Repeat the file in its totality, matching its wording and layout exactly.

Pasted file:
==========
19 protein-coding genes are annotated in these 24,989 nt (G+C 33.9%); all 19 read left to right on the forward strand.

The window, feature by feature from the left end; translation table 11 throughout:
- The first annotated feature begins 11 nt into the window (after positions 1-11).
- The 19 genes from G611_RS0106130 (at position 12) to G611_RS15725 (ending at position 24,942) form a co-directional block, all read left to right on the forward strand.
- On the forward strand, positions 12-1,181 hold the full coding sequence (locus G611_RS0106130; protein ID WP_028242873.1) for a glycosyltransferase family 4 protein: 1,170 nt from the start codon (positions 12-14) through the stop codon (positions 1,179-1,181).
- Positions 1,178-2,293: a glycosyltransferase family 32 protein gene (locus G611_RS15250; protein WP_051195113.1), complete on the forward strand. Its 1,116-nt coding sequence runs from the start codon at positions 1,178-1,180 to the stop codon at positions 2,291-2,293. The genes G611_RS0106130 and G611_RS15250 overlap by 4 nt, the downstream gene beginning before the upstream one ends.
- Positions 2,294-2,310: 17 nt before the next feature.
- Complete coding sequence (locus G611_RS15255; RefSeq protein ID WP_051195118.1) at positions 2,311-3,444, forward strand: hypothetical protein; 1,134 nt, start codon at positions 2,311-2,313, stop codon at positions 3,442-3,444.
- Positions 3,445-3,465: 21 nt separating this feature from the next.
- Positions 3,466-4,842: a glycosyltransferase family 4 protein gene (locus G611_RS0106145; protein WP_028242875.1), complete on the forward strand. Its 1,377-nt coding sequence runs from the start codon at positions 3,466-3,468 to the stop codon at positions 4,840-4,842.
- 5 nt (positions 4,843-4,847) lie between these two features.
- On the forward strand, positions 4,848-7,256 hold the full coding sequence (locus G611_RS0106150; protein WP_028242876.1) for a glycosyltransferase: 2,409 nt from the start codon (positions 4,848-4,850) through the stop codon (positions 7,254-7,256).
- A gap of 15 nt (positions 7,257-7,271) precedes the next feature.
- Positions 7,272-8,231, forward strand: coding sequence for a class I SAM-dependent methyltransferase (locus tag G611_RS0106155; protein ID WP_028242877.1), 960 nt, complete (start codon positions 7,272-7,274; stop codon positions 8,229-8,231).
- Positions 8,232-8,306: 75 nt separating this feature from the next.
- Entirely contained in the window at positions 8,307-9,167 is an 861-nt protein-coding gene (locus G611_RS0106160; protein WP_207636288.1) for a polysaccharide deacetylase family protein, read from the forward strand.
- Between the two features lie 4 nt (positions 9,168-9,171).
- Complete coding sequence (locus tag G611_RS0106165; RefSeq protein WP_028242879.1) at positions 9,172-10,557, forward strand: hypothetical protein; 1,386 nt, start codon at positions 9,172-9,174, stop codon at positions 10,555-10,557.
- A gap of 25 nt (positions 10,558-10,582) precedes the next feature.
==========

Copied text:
19 protein-coding genes are annotated in these 24,989 nt (G+C 33.9%); all 19 read left to right on the forward strand.

The window, feature by feature from the left end; translation table 11 throughout:
- The first annotated feature begins 11 nt into the window (after positions 1-11).
- The 19 genes from G611_RS0106130 (at position 12) to G611_RS15725 (ending at position 24,942) form a co-directional block, all read left to right on the forward strand.
- On the forward strand, positions 12-1,181 hold the full coding sequence (locus G611_RS0106130; protein ID WP_028242873.1) for a glycosyltransferase family 4 protein: 1,170 nt from the start codon (positions 12-14) through the stop codon (positions 1,179-1,181).
- Positions 1,178-2,293: a glycosyltransferase family 32 protein gene (locus G611_RS15250; protein WP_051195113.1), complete on the forward strand. Its 1,116-nt coding sequence runs from the start codon at positions 1,178-1,180 to the stop codon at positions 2,291-2,293. The genes G611_RS0106130 and G611_RS15250 overlap by 4 nt, the downstream gene beginning before the upstream one ends.
- Positions 2,294-2,310: 17 nt before the next feature.
- Complete coding sequence (locus G611_RS15255; RefSeq protein ID WP_051195118.1) at positions 2,311-3,444, forward strand: hypothetical protein; 1,134 nt, start codon at positions 2,311-2,313, stop codon at positions 3,442-3,444.
- Positions 3,445-3,465: 21 nt separating this feature from the next.
- Positions 3,466-4,842: a glycosyltransferase family 4 protein gene (locus G611_RS0106145; protein WP_028242875.1), complete on the forward strand. Its 1,377-nt coding sequence runs from the start codon at positions 3,466-3,468 to the stop codon at positions 4,840-4,842.
- 5 nt (positions 4,843-4,847) lie between these two features.
- On the forward strand, positions 4,848-7,256 hold the full coding sequence (locus G611_RS0106150; protein WP_028242876.1) for a glycosyltransferase: 2,409 nt from the start codon (positions 4,848-4,850) through the stop codon (positions 7,254-7,256).
- A gap of 15 nt (positions 7,257-7,271) precedes the next feature.
- Positions 7,272-8,231, forward strand: coding sequence for a class I SAM-dependent methyltransferase (locus tag G611_RS0106155; protein ID WP_028242877.1), 960 nt, complete (start codon positions 7,272-7,274; stop codon positions 8,229-8,231).
- Positions 8,232-8,306: 75 nt separating this feature from the next.
- Entirely contained in the window at positions 8,307-9,167 is an 861-nt protein-coding gene (locus G611_RS0106160; protein WP_207636288.1) for a polysaccharide deacetylase family protein, read from the forward strand.
- Between the two features lie 4 nt (positions 9,168-9,171).
- Complete coding sequence (locus tag G611_RS0106165; RefSeq protein WP_028242879.1) at positions 9,172-10,557, forward strand: hypothetical protein; 1,386 nt, start codon at positions 9,172-9,174, stop codon at positions 10,555-10,557.
- A gap of 25 nt (positions 10,558-10,582) precedes the next feature.